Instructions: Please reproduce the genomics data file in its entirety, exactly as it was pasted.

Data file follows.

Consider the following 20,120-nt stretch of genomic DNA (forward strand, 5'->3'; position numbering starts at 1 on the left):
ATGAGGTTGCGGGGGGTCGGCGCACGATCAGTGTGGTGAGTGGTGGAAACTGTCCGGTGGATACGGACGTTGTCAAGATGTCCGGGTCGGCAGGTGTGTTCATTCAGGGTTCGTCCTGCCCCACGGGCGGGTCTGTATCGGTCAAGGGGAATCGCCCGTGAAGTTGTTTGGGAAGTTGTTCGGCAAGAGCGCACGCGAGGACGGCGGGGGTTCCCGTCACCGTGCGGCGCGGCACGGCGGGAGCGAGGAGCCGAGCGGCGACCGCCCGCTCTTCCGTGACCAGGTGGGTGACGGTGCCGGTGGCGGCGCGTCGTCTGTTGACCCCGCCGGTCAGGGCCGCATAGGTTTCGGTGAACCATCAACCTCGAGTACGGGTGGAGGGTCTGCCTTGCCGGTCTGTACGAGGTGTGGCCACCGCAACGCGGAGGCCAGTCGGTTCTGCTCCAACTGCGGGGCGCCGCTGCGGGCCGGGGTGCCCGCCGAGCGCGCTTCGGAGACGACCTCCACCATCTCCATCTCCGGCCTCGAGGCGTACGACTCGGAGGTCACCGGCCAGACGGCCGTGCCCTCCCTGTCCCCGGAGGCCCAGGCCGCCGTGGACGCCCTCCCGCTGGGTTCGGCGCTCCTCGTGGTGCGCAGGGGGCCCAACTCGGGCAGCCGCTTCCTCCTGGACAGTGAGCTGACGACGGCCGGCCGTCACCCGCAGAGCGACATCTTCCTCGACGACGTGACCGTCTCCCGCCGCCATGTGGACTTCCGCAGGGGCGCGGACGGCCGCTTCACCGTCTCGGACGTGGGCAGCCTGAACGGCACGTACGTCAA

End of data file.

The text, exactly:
Consider the following 20,120-nt stretch of genomic DNA (forward strand, 5'->3'; position numbering starts at 1 on the left):
ATGAGGTTGCGGGGGGTCGGCGCACGATCAGTGTGGTGAGTGGTGGAAACTGTCCGGTGGATACGGACGTTGTCAAGATGTCCGGGTCGGCAGGTGTGTTCATTCAGGGTTCGTCCTGCCCCACGGGCGGGTCTGTATCGGTCAAGGGGAATCGCCCGTGAAGTTGTTTGGGAAGTTGTTCGGCAAGAGCGCACGCGAGGACGGCGGGGGTTCCCGTCACCGTGCGGCGCGGCACGGCGGGAGCGAGGAGCCGAGCGGCGACCGCCCGCTCTTCCGTGACCAGGTGGGTGACGGTGCCGGTGGCGGCGCGTCGTCTGTTGACCCCGCCGGTCAGGGCCGCATAGGTTTCGGTGAACCATCAACCTCGAGTACGGGTGGAGGGTCTGCCTTGCCGGTCTGTACGAGGTGTGGCCACCGCAACGCGGAGGCCAGTCGGTTCTGCTCCAACTGCGGGGCGCCGCTGCGGGCCGGGGTGCCCGCCGAGCGCGCTTCGGAGACGACCTCCACCATCTCCATCTCCGGCCTCGAGGCGTACGACTCGGAGGTCACCGGCCAGACGGCCGTGCCCTCCCTGTCCCCGGAGGCCCAGGCCGCCGTGGACGCCCTCCCGCTGGGTTCGGCGCTCCTCGTGGTGCGCAGGGGGCCCAACTCGGGCAGCCGCTTCCTCCTGGACAGTGAGCTGACGACGGCCGGCCGTCACCCGCAGAGCGACATCTTCCTCGACGACGTGACCGTCTCCCGCCGCCATGTGGACTTCCGCAGGGGCGCGGACGGCCGCTTCACCGTCTCGGACGTGGGCAGCCTGAACGGCACGTACGTCAA